Fourth, though we acknowledge that there is case law stating that heavily marketing a security in the U.S. and alleging general harm to U.S. investors, “while potentially [running afoul of] the defunct conduct and effects test,” fails to satisfy the domestic transaction test announced in Morrison, see Absolute Activist at 70, we believe it is unwise to tacitly market one’s token to U.S. consumers through U.S.-centric channels like Reddit or Slack.

    And lastly, the most obvious point: Entrepreneurs should be truthful when discussing their technologies. It’s not hard to imagine a creative attorney from the SEC, DOJ or private practice scrutinizing one’s white paper, Twitter feed or media interviews with regard to potential investigations and lawsuits, especially if the token’s price drops precipitously or the project collapses and people lose their funds.

    III. Takeaways
    Of course, the efforts described above could be for naught as it may be virtually impossible to guarantee a purchaser is not in the U.S. when he or she takes part in a sale. A determined purchaser can submit false documents to the KYC reviewers or rely on VPNs to get around the IP block.¹⁸ What’s more, the technology in use evolves rapidly. Maybe a savvy investor is comfortable creating a VPN while, for now, non-sophisticated buyers cannot or will not create a VPN to participate in a sale. But what happens when these non-sophisticated buyers start using VPN browser extensions? Friction melts away, buying in the offshore token sale becomes as easy as “one-click ordering” and efforts to block U.S. IPs are rendered essentially moot.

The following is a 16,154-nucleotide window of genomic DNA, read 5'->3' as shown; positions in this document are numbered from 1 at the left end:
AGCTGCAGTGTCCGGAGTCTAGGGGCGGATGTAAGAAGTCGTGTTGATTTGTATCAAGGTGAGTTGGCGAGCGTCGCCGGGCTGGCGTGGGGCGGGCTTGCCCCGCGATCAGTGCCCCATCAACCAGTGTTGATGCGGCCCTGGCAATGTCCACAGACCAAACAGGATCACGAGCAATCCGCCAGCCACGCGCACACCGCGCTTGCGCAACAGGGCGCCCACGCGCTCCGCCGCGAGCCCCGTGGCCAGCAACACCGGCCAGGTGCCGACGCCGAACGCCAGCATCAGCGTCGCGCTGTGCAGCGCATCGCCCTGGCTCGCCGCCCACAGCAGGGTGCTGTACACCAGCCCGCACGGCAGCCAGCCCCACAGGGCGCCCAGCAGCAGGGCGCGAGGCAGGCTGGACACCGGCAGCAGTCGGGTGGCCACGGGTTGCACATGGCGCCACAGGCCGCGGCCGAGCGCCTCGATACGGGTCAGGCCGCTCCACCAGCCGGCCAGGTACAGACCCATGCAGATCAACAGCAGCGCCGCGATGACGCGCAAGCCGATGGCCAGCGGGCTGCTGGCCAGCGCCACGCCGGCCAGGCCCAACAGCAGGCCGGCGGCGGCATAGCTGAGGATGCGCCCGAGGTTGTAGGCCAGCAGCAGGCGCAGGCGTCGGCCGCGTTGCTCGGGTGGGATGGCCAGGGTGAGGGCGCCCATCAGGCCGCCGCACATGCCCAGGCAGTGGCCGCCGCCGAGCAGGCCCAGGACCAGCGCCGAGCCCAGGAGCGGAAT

Nonetheless, the main things to remember here are that there are hard limits to the extraterritorial application of 10b-5 under Morrison and its progeny and that if an offshore sale takes reasonable steps to completely avoid the U.S., it may sidestep exposure to 10b-5 (as the law stands today).¹⁹

    Much thanks goes to Jee Kwak (Hofstra University — Maurice A. Dean School of Law) for his research and revisions; Follow The Chain for his always valuable crypto insights; and Decentralized Legal for the ideas that gave rise to the article.
     


    End Notes

    1. This analysis applies to tokens likely to be considered securities. For a brief review on the Howey test, see the SEC’s 21(a) Report on The DAO, available at www.sec.gov/litigation/investreport/34-81207.pdf. This post is for informational purposes only and is not legal advice in any way, shape or form. You should consult with your own securities counsel for specific guidance. Moreover, we do not endorse the roadmap described herein, but hope that it spurs useful conversation in the community around token sales and federal securities law.
    2. We hope he’s seen more than DAO or MUN tokens!